The issue of money has got to be one of the most troublesome areas of life. When is enough, enough? How much do I save? Invest? Give away? How do I stay (or get) out of debt? What is debt? What is the balance between prudence and generosity? How do I know whether I am being greedy or generous? Lets be raw honest: Reading Matthew 6:19 34 leaves us unsettled. Can Christ be serious? He seems so relaxedalmost caviler about this money thing. To be sure, Jesus clearly warned us that there is no compromise on this subject: "No one can serve two masters. Either he will hate the one and love the other, or he will be devoted to the one and despise the other. You cannot serve both God and Money. (Matt. 6:24) In this passage, it seems to me that Christ is addressing three areas of tension:
Hoarding verses generosity: "Do not store up for yourselves treasures on earth, where moth and rust destroy, and where thieves break in and steal. But store up for yourselves treasures in heaven, where moth and rust do not destroy, and where thieves do not break in and steal. For where your treasure is, there your heart will be also.(Matt. 6:19-22)
Imagine that tomorrow morning you learned that all your assets had been wiped out. Period. What would your reaction be? Panic? Anger? Worship? I suspect that your reaction would be a barometer as to whether you are stockpiling or generous as it relates to the resources God has given you to steward. Upon learning of his losses, Job fell to the ground in worship and said: Naked I came from my mother’s womb, and naked I will depart. The Lord gave and the Lord has taken away; may the name of the Lord be praised. (Job 1:20b-22)
Coveting verses contentment: Your eyes are windows into your body. If you open your eyes wide in wonder and belief, your body fills up with light. If you live squinty-eyed in greed and distrust, your body is a dank cellar. If you pull the blinds on your windows, what a dark life you will have. (Matt. 6:22, 23 Message)
I drive a ten year old Volvo with 113,000 miles on it. Im told it will give me excellent service easily through another 100,000 miles. Several of my friends are purchasing a particularly popular new model of car. Hey, its gorgeous! In fact it glistens! Everything worksperfectly! And its in style. How do I know when I am content and when I am coveting? For example, how do I understand the balance between 1 Timothy 6:6 and 17: Godliness with contentment is great gainGodrichly provides us with everything for our enjoyment. Sodo I pour my resources into a new(er) car or delay, so that I can respond to some of the needs that continually confront us, such as the one that recently came from a friend in a third world country: Our little preschool has about 25 children on the list. There are still many children who are out-of-school. Many parents cannot send them to a preschool. We ask a donation of (U. S.) twenty eight cents a day, or six dollars a month. No pay – no school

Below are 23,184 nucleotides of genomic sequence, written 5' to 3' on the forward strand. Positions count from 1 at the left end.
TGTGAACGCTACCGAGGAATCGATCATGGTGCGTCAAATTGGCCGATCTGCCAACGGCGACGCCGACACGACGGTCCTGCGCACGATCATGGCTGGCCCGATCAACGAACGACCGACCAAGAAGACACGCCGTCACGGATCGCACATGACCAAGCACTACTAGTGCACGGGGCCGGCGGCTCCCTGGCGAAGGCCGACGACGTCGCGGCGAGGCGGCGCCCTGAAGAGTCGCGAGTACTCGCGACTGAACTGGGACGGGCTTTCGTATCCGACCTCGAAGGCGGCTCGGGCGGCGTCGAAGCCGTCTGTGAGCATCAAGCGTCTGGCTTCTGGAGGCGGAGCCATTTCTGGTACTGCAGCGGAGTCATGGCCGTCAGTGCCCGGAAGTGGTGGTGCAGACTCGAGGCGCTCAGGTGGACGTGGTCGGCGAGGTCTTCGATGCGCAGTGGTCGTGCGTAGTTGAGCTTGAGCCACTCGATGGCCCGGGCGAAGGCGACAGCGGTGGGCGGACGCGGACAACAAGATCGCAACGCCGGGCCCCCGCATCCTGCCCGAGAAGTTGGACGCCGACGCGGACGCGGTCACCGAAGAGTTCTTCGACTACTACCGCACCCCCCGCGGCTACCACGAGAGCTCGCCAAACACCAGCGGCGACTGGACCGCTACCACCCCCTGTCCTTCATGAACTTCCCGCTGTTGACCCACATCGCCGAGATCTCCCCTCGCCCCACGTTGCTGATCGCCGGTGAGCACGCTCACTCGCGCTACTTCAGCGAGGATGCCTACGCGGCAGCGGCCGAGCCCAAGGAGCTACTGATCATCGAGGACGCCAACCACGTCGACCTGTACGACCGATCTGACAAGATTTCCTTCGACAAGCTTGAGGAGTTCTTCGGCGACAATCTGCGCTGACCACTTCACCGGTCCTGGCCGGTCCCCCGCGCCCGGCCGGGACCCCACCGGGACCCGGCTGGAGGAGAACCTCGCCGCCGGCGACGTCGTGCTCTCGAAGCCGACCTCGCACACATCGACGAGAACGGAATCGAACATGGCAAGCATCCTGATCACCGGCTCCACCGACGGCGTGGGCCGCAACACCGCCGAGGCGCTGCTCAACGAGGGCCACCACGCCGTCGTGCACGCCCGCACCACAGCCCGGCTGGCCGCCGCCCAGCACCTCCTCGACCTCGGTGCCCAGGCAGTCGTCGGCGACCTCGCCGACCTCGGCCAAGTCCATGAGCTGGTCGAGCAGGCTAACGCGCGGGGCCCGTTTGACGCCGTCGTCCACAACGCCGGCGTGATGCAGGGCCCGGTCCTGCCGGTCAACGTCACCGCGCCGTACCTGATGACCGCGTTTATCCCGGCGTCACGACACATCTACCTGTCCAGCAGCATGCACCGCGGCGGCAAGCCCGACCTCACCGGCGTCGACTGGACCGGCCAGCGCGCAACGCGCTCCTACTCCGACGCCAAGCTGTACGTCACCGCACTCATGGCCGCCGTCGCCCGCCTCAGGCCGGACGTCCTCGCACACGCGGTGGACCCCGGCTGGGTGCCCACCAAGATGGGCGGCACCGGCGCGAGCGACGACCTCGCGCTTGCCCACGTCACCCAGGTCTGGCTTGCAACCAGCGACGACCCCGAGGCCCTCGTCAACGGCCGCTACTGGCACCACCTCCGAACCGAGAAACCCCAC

Worrying verses believing: "Do not worry about your life, what you will eat or drink; or about your body, what you will wear. Is not life more important than food, and the body more important than clothes? Look at the birds of the air; they do not sow or reap or store away in barns, and yet your heavenly Father feeds them. Are you not much more valuable than they?…Do not worry about tomorrow, for tomorrow will worry about itself. Each day has enough trouble of its own. (Matt. 6:25-27,34 – Selected)
At some point I must settle the question as who truly is my provider? God or me? Abraham had already settled that issue when God called him to sacrifice his only son, Isaac. Said he to the servants accompanying him to the mountain, We will worship and we ( Isaac and I) will come back. (Gen. 22:5) As Isaac and Abraham approached the sight for the sacrifice, Isaac quizzed his father as to the sacrificial lamb. To which Abraham replied, God will provide the lamb. (Gen. 22:8) Is it fixed at the core of your being that God will provide your needseven in the 11th hour, as he did with Abraham? Or do you live with a chronic, subliminal gnaw in your gut that God might not come through for you?
Conclusion: Because God understands our earthbound nature, and our need for provision, He promises to meet our legitimate needs with this proviso, Seek first his kingdom and his righteousness, and all these things will be given to you as well. (vs. 33) That is, He invites us to make Him our primary pursuit, as evidenced by holiness of heart and purity of life. When we do, He assures us that the necessary stuff of life will naturally follow.
QUESTION: In your heart of hearts have you settled the issue that your primary purpose in life is the pursuit and knowledge of the Holy One? Is knowing Him your consuming passion? Or are you still wallowing around in fear and anxiety as to where the resources for survival or opulence will come from? Just what does your daily schedule reflect about your priorities? One of idolatrous pursuit of the temporal? Or of a passionate pursuit of the Eternal One?Views: 28